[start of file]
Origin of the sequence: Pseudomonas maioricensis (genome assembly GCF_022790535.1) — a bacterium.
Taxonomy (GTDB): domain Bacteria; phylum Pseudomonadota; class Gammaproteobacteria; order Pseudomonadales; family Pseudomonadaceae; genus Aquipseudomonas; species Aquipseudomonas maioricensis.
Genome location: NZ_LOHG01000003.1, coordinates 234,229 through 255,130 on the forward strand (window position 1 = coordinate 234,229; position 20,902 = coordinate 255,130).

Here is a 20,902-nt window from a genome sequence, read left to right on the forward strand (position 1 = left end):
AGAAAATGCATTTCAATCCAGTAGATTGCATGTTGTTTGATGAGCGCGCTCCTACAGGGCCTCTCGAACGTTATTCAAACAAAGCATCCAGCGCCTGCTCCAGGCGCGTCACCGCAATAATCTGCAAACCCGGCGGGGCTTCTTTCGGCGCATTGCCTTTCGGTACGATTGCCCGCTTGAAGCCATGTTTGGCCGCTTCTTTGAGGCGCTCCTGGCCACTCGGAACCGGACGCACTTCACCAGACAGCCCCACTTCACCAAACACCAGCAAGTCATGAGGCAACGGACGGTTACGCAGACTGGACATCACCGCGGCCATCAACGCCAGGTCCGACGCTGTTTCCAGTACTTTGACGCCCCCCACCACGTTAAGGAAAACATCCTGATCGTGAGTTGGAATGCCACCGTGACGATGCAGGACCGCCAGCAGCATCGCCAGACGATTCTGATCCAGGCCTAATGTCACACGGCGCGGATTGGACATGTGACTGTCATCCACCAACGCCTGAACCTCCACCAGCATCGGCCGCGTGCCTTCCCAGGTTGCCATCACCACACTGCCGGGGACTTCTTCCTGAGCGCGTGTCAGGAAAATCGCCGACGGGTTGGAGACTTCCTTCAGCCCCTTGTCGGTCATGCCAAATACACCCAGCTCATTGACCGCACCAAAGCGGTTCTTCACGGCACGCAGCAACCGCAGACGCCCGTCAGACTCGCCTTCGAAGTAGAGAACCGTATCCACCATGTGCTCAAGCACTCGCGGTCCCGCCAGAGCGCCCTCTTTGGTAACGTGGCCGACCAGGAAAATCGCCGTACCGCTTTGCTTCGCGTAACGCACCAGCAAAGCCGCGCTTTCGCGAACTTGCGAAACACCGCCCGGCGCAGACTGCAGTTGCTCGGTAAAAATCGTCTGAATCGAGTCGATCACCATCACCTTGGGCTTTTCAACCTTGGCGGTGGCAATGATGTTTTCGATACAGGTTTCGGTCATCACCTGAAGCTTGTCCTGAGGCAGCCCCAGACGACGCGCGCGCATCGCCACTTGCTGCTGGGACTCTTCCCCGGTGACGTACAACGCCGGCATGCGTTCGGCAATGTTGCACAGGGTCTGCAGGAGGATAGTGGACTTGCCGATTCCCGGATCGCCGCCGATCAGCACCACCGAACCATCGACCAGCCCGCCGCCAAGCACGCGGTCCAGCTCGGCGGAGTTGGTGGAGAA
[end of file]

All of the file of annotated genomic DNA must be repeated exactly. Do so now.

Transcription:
Origin of the sequence: Pseudomonas maioricensis (genome assembly GCF_022790535.1) — a bacterium.
Taxonomy (GTDB): domain Bacteria; phylum Pseudomonadota; class Gammaproteobacteria; order Pseudomonadales; family Pseudomonadaceae; genus Aquipseudomonas; species Aquipseudomonas maioricensis.
Genome location: NZ_LOHG01000003.1, coordinates 234,229 through 255,130 on the forward strand (window position 1 = coordinate 234,229; position 20,902 = coordinate 255,130).

Here is a 20,902-nt window from a genome sequence, read left to right on the forward strand (position 1 = left end):
AGAAAATGCATTTCAATCCAGTAGATTGCATGTTGTTTGATGAGCGCGCTCCTACAGGGCCTCTCGAACGTTATTCAAACAAAGCATCCAGCGCCTGCTCCAGGCGCGTCACCGCAATAATCTGCAAACCCGGCGGGGCTTCTTTCGGCGCATTGCCTTTCGGTACGATTGCCCGCTTGAAGCCATGTTTGGCCGCTTCTTTGAGGCGCTCCTGGCCACTCGGAACCGGACGCACTTCACCAGACAGCCCCACTTCACCAAACACCAGCAAGTCATGAGGCAACGGACGGTTACGCAGACTGGACATCACCGCGGCCATCAACGCCAGGTCCGACGCTGTTTCCAGTACTTTGACGCCCCCCACCACGTTAAGGAAAACATCCTGATCGTGAGTTGGAATGCCACCGTGACGATGCAGGACCGCCAGCAGCATCGCCAGACGATTCTGATCCAGGCCTAATGTCACACGGCGCGGATTGGACATGTGACTGTCATCCACCAACGCCTGAACCTCCACCAGCATCGGCCGCGTGCCTTCCCAGGTTGCCATCACCACACTGCCGGGGACTTCTTCCTGAGCGCGTGTCAGGAAAATCGCCGACGGGTTGGAGACTTCCTTCAGCCCCTTGTCGGTCATGCCAAATACACCCAGCTCATTGACCGCACCAAAGCGGTTCTTCACGGCACGCAGCAACCGCAGACGCCCGTCAGACTCGCCTTCGAAGTAGAGAACCGTATCCACCATGTGCTCAAGCACTCGCGGTCCCGCCAGAGCGCCCTCTTTGGTAACGTGGCCGACCAGGAAAATCGCCGTACCGCTTTGCTTCGCGTAACGCACCAGCAAAGCCGCGCTTTCGCGAACTTGCGAAACACCGCCCGGCGCAGACTGCAGTTGCTCGGTAAAAATCGTCTGAATCGAGTCGATCACCATCACCTTGGGCTTTTCAACCTTGGCGGTGGCAATGATGTTTTCGATACAGGTTTCGGTCATCACCTGAAGCTTGTCCTGAGGCAGCCCCAGACGACGCGCGCGCATCGCCACTTGCTGCTGGGACTCTTCCCCGGTGACGTACAACGCCGGCATGCGTTCGGCAATGTTGCACAGGGTCTGCAGGAGGATAGTGGACTTGCCGATTCCCGGATCGCCGCCGATCAGCACCACCGAACCATCGACCAGCCCGCCGCCAAGCACGCGGTCCAGCTCGGCGGAGTTGGTGGAGAA